Our focus of late has been on China and the US high yield market. Last week saw both those areas put in small, counter-trend rallies. High yield backed off slightly last week, falling 5 bps to 6.94%. Meanwhile, China saw steel prices and soverign swaps both decline, albeit small. Our bearish view on both remains unchanged.
Financial Risk Monitor Summary
• Short-term(WoW): Positive / 4 of 12 improved / 3 out of 12 worsened / 5 of 12 unchanged
• Intermediate-term(WoW): Positive / 7 of 12 improved / 4 out of 12 worsened / 1 of 12 unchanged
• Long-term(WoW): Positive / 3 of 12 improved / 1 out of 12 worsened / 8 of 12 unchanged
1. U.S. Financial CDS - Swaps tightened for 12 out of 27 domestic financial institutions. With the second quarter GDP reading coming in at 2.3%, within the range of economist estimates, and the Federal Reserve keeping interest rates near zero, swaps were unchanged at the median.
Tightened the most WoW: AXP, ACE, GS
Widened the most WoW: CB, MBI, GNW
Tightened the most WoW: ACE, ALL, AIG
Widened the most/ tightened the least MoM: MMC, MBI, SLM
2. European Financial CDS - Swaps mostly widened in Europe last week as Eurozone inflation was shown to be a minimal 0.2% in July and Eurostat reported increased unemployment in the region on Friday. After not trading for a number of weeks, swaps for Russia's Sberbank traded at +70 bps higher than their last mark given the Bank of Russia's cutting interest rates for the fifth time this year and citing economic risks.
3. Asian Financial CDS - Chinese banks saw their swaps widen by +2 bps to +7 bps on the week. Meanwhile, the Japanese and Indian banking complexes were generally flat to tighter.
4. Sovereign CDS – Sovereign swaps mostly widened over last week. Spanish sovereign swaps widened the most, +6 bps to 95, followed by Italy, which widened +5 bps to 116.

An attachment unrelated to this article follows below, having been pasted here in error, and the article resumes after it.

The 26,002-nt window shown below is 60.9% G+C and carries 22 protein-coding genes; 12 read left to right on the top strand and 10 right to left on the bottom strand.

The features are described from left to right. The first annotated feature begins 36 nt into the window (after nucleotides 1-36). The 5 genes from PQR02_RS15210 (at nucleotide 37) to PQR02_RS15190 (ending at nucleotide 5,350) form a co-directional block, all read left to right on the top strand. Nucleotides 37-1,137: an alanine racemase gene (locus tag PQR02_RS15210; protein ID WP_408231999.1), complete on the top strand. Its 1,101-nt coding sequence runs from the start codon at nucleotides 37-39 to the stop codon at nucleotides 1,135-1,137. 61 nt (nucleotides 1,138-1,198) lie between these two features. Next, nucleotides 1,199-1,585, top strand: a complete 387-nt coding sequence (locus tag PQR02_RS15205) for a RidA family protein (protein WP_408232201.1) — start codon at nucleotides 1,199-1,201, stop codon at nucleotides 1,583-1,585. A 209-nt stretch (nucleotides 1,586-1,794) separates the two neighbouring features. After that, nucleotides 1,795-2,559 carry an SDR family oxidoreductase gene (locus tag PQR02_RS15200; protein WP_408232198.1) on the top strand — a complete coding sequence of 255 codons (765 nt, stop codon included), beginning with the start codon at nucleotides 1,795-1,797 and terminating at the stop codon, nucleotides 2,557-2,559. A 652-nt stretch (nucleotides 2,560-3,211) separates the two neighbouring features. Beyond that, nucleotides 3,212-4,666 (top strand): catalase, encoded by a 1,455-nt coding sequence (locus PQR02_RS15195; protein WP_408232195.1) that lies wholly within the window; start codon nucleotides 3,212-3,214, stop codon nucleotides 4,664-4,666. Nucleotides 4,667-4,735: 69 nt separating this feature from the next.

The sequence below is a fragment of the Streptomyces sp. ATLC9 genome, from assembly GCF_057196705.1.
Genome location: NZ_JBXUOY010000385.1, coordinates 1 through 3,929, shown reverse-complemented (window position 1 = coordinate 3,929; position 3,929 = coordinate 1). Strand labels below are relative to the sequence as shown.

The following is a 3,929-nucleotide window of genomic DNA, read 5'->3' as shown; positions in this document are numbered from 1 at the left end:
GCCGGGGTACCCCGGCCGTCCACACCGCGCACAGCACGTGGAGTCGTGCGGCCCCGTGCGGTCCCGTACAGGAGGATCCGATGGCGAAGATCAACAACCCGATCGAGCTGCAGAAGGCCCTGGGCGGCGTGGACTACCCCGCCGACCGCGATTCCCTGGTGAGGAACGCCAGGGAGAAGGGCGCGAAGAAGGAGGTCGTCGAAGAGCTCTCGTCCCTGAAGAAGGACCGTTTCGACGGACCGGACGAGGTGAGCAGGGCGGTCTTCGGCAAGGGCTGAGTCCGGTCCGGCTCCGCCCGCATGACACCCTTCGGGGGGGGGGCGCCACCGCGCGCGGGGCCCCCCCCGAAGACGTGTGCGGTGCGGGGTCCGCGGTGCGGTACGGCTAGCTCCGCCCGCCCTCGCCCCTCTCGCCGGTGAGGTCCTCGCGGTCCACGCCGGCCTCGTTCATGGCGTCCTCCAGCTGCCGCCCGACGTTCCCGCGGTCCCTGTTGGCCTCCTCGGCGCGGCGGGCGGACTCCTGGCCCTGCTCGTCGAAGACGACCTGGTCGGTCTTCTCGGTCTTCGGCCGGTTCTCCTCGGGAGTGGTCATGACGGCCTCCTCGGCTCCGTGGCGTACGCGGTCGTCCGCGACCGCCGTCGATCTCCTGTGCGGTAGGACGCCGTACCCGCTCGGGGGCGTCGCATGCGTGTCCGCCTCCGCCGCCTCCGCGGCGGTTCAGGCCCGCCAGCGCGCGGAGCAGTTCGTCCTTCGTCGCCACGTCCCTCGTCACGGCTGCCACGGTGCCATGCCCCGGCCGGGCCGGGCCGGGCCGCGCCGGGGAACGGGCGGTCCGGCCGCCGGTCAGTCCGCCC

5. Emerging Market Sovereign CDS – Emerging market swaps mostly widened last week. Turkish sovereign swaps widened by +11 bps to 236 while on the opposite end of the spectrum Mexican swaps tightened by -4 bps to 136.
6. High Yield (YTM) Monitor – High Yield rates fell 5 bps last week, ending the week at 6.94% versus 6.99% the prior week.
7. Leveraged Loan Index Monitor – The Leveraged Loan Index fell 2.0 points last week, ending at 1882.
8. TED Spread Monitor – The TED spread fell 2 basis points last week, ending the week at 24 bps this week versus last week’s print of 26 bps.
9. CRB Commodity Price Index – The CRB index fell -3.2%, ending the week at 203 versus 209 the prior week. As compared with the prior month, commodity prices have decreased -9.8%. We generally regard changes in commodity prices on the margin as having meaningful consumption implications.
10. Euribor-OIS Spread – The Euribor-OIS spread (the difference between the euro interbank lending rate and overnight indexed swaps) measures bank counterparty risk in the Eurozone. The OIS is analogous to the effective Fed Funds rate in the United States. Banks lending at the OIS do not swap principal, so counterparty risk in the OIS is minimal. By contrast, the Euribor rate is the rate offered for unsecured interbank lending. Thus, the spread between the two isolates counterparty risk. The Euribor-OIS spread tightened by 1 bps to 10 bps.
11. Chinese Interbank Rate (Shifon Index) – The Shifon Index rose 13 basis points last week, ending the week at 1.47% versus last week’s print of 1.34%. The Shifon Index measures banks’ overnight lending rates to one another, a gauge of systemic stress in the Chinese banking system.
12. Chinese Steel – Steel prices in China rose 4.9% last week, or 104 yuan/ton, to 2239 yuan/ton. We use Chinese steel rebar prices to gauge Chinese construction activity and, by extension, the health of the Chinese economy.
13. 2-10 Spread – Last week the 2-10 spread tightened to 152 bps, -6 bps tighter than a week ago. We track the 2-10 spread as an indicator of bank margin pressure.
14. XLF Macro Quantitative Setup – Our Macro team’s quantitative setup in the XLF shows 1.6% upside to TRADE resistance and -1.8% downside to TRADE support.
Joshua Steiner, CFA
Jonathan Casteleyn, CFA, CMT